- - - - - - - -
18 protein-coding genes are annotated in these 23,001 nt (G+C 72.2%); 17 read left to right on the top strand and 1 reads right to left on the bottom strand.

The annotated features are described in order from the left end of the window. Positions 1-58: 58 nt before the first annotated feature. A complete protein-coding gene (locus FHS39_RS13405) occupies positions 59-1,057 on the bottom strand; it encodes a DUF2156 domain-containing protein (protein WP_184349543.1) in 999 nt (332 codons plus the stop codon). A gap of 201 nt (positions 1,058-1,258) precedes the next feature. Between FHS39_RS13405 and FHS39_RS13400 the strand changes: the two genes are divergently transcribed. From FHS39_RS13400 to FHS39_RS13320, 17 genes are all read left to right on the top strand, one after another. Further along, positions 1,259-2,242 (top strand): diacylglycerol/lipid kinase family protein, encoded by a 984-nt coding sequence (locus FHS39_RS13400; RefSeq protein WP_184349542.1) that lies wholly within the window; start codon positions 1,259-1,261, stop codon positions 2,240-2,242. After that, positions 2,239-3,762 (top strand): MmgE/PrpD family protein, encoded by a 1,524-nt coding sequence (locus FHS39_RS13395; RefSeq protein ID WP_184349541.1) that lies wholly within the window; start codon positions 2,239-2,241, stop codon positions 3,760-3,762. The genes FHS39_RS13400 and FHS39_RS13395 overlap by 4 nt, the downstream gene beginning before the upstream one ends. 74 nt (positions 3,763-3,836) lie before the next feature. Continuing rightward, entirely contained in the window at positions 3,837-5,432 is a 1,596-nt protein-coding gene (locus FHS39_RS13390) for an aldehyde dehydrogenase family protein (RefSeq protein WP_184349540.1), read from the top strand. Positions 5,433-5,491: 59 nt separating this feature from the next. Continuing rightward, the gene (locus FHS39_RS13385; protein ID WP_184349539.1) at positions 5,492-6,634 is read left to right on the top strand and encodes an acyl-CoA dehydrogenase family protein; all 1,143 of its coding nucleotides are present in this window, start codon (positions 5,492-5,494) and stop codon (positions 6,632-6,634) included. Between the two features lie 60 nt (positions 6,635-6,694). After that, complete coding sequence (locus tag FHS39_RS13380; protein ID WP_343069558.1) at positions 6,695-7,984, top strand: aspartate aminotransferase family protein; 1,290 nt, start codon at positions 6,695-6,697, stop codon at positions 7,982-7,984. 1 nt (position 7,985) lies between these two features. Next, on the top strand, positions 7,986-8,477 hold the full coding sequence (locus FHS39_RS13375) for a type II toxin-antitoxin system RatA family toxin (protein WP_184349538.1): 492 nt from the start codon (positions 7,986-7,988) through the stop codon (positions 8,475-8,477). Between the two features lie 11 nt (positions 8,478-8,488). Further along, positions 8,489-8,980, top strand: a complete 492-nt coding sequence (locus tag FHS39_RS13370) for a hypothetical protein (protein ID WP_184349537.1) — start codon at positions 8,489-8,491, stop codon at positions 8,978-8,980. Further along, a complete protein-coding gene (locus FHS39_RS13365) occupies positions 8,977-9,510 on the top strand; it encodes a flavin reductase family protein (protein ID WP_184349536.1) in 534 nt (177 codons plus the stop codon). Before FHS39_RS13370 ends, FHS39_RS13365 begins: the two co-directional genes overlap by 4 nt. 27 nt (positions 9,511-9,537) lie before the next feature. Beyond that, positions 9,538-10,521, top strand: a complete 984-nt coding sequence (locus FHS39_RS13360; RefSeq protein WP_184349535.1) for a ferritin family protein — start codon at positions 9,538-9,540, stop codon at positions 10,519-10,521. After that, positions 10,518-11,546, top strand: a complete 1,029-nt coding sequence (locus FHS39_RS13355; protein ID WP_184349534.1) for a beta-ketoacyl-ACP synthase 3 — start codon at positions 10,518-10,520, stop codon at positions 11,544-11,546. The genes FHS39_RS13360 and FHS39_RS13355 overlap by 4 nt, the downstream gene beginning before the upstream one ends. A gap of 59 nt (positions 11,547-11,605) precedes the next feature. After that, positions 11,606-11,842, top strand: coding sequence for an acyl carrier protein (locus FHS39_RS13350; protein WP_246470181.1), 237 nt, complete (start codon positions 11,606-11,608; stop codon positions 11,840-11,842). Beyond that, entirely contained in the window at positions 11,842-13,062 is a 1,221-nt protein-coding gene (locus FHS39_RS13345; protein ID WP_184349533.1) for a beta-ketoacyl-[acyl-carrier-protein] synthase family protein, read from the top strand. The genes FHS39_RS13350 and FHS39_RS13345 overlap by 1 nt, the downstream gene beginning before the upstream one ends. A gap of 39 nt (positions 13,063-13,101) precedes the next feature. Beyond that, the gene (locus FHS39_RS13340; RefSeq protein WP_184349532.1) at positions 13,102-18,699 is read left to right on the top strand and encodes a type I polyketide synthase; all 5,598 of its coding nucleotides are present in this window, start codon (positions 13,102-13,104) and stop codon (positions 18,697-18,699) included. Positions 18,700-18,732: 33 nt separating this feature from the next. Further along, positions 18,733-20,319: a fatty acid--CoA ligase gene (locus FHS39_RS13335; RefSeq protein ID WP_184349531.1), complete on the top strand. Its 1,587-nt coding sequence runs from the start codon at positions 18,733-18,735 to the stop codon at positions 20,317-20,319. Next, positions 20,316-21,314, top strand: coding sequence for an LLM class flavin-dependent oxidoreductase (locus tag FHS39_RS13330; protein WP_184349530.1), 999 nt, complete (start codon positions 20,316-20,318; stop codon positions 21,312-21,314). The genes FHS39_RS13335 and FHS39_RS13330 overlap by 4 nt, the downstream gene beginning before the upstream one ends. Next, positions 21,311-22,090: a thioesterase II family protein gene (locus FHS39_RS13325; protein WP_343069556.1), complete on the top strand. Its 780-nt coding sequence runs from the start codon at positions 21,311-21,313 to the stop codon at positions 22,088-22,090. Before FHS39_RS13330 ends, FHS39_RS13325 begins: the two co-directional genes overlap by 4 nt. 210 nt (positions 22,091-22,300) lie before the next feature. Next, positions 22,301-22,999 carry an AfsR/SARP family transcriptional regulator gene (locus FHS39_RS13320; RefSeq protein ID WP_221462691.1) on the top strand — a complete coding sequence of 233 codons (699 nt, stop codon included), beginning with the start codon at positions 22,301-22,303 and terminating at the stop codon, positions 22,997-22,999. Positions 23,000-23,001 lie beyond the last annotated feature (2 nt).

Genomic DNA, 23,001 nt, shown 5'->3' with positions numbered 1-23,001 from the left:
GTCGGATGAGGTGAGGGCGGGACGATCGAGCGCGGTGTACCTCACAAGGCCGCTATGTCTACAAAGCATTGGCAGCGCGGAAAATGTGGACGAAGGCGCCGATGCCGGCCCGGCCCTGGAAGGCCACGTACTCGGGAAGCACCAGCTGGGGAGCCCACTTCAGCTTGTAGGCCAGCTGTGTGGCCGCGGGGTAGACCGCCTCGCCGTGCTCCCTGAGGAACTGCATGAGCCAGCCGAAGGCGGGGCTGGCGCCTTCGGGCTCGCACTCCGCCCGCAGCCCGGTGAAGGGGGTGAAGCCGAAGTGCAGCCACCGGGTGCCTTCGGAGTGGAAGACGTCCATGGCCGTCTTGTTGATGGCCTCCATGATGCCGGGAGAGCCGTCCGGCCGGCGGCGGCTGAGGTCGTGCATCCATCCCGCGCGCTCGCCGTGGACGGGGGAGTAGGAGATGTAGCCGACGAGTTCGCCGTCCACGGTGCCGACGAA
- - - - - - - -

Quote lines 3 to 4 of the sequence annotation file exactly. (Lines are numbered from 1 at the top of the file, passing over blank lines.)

Genomic DNA, 23,001 nt, shown 5'->3' with positions numbered 1-23,001 from the left:
GTCGGATGAGGTGAGGGCGGGACGATCGAGCGCGGTGTACCTCACAAGGCCGCTATGTCTACAAAGCATTGGCAGCGCGGAAAATGTGGACGAAGGCGCCGATGCCGGCCCGGCCCTGGAAGGCCACGTACTCGGGAAGCACCAGCTGGGGAGCCCACTTCAGCTTGTAGGCCAGCTGTGTGGCCGCGGGGTAGACCGCCTCGCCGTGCTCCCTGAGGAACTGCATGAGCCAGCCGAAGGCGGGGCTGGCGCCTTCGGGCTCGCACTCCGCCCGCAGCCCGGTGAAGGGGGTGAAGCCGAAGTGCAGCCACCGGGTGCCTTCGGAGTGGAAGACGTCCATGGCCGTCTTGTTGATGGCCTCCATGATGCCGGGAGAGCCGTCCGGCCGGCGGCGGCTGAGGTCGTGCATCCATCCCGCGCGCTCGCCGTGGACGGGGGAGTAGGAGATGTAGCCGACGAGTTCGCCGTCCACGGTGCCGACGAA